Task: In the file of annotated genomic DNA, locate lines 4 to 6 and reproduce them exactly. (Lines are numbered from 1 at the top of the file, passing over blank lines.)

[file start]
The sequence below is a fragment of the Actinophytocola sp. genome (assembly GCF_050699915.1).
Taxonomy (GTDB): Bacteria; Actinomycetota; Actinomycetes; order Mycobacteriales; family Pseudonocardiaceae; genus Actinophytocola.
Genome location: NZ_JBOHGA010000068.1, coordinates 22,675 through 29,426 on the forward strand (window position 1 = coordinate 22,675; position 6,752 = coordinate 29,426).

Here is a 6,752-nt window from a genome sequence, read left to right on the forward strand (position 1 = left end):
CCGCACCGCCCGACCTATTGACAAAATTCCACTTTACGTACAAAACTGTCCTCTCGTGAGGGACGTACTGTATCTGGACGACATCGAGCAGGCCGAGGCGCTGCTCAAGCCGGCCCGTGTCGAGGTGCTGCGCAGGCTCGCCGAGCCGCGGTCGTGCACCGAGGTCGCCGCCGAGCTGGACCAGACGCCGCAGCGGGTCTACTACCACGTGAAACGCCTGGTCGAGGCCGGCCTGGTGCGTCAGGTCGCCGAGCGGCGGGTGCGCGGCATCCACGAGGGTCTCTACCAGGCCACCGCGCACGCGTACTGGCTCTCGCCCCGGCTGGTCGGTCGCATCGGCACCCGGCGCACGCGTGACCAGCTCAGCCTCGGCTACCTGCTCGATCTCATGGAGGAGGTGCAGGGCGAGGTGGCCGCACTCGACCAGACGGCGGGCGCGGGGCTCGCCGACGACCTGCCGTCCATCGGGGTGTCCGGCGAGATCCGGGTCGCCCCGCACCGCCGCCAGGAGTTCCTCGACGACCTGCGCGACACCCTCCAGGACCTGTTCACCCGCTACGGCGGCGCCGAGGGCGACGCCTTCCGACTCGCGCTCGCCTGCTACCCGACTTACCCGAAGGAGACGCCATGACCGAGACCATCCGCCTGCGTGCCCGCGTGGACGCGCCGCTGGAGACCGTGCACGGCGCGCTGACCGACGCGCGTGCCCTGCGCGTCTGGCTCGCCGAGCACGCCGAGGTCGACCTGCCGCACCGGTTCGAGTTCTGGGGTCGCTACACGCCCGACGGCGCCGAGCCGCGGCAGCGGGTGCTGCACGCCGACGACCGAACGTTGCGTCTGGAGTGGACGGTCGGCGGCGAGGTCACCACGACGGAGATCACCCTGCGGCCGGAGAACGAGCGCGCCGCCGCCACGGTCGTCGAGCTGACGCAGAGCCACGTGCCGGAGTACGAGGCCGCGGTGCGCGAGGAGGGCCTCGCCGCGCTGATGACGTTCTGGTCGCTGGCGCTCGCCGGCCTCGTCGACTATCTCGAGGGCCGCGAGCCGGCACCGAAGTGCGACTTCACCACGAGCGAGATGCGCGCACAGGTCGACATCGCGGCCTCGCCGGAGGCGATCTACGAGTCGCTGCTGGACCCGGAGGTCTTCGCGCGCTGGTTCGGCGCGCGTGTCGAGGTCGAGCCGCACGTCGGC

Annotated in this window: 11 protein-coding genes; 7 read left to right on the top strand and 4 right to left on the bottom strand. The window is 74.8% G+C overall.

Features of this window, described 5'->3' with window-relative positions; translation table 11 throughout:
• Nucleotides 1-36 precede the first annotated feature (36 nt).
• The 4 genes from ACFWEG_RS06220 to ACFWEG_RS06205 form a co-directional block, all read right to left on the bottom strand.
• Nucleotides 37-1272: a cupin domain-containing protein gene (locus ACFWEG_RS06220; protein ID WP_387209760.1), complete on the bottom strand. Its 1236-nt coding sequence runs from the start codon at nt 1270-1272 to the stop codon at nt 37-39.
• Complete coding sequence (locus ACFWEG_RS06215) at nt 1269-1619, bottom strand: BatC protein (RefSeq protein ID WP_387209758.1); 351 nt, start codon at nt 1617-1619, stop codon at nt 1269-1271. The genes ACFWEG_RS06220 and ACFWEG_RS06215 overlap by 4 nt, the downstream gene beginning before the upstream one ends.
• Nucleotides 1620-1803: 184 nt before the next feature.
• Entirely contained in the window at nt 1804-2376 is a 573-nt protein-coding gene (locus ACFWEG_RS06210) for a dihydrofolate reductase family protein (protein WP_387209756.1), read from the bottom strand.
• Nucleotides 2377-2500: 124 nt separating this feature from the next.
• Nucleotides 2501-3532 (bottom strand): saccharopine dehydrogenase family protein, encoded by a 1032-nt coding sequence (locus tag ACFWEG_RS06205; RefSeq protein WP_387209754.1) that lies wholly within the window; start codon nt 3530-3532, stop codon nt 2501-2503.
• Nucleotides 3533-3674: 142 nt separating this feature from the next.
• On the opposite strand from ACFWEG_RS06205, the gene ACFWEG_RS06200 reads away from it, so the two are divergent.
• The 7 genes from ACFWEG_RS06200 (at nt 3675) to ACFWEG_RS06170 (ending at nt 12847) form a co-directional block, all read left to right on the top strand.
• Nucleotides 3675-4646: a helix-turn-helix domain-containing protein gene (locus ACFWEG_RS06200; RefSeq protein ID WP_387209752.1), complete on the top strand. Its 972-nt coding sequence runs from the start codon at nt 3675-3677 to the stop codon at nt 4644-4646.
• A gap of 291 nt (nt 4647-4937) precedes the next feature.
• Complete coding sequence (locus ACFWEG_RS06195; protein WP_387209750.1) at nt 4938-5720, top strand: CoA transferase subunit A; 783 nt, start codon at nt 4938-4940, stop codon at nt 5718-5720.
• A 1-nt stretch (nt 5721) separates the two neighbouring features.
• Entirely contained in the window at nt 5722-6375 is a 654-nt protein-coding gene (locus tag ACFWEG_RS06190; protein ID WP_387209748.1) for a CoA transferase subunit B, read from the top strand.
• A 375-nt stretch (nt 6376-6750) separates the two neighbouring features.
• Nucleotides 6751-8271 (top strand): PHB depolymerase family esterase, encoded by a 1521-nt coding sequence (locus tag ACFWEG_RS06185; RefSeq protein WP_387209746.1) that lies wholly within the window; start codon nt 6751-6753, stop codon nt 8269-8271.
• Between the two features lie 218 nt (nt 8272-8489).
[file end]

Here is a 6,752-nt window from a genome sequence, read left to right on the forward strand (position 1 = left end):
CCGCACCGCCCGACCTATTGACAAAATTCCACTTTACGTACAAAACTGTCCTCTCGTGAGGGACGTACTGTATCTGGACGACATCGAGCAGGCCGAGGCGCTGCTCAAGCCGGCCCGTGTCGAGGTGCTGCGCAGGCTCGCCGAGCCGCGGTCGTGCACCGAGGTCGCCGCCGAGCTGGACCAGACGCCGCAGCGGGTCTACTACCACGTGAAACGCCTGGTCGAGGCCGGCCTGGTGCGTCAGGTCGCCGAGCGGCGGGTGCGCGGCATCCACGAGGGTCTCTACCAGGCCACCGCGCACGCGTACTGGCTCTCGCCCCGGCTGGTCGGTCGCATCGGCACCCGGCGCACGCGTGACCAGCTCAGCCTCGGCTACCTGCTCGATCTCATGGAGGAGGTGCAGGGCGAGGTGGCCGCACTCGACCAGACGGCGGGCGCGGGGCTCGCCGACGACCTGCCGTCCATCGGGGTGTCCGGCGAGATCCGGGTCGCCCCGCACCGCCGCCAGGAGTTCCTCGACGACCTGCGCGACACCCTCCAGGACCTGTTCACCCGCTACGGCGGCGCCGAGGGCGACGCCTTCCGACTCGCGCTCGCCTGCTACCCGACTTACCCGAAGGAGACGCCATGACCGAGACCATCCGCCTGCGTGCCCGCGTGGACGCGCCGCTGGAGACCGTGCACGGCGCGCTGACCGACGCGCGTGCCCTGCGCGTCTGGCTCGCCGAGCACGCCGAGGTCGACCTGCCGCACCGGTTCGAGTTCTGGGGTCGCTACACGCCCGACGGCGCCGAGCCGCGGCAGCGGGTGCTGCACGCCGACGACCGAACGTTGCGTCTGGAGTGGACGGTCGGCGGCGAGGTCACCACGACGGAGATCACCCTGCGGCCGGAGAACGAGCGCGCCGCCGCCACGGTCGTCGAGCTGACGCAGAGCCACGTGCCGGAGTACGAGGCCGCGGTGCGCGAGGAGGGCCTCGCCGCGCTGATGACGTTCTGGTCGCTGGCGCTCGCCGGCCTCGTCGACTATCTCGAGGGCCGCGAGCCGGCACCGAAGTGCGACTTCACCACGAGCGAGATGCGCGCACAGGTCGACATCGCGGCCTCGCCGGAGGCGATCTACGAGTCGCTGCTGGACCCGGAGGTCTTCGCGCGCTGGTTCGGCGCGCGTGTCGAGGTCGAGCCGCACGTCGGC

Annotated in this window: 11 protein-coding genes; 7 read left to right on the top strand and 4 right to left on the bottom strand. The window is 74.8% G+C overall.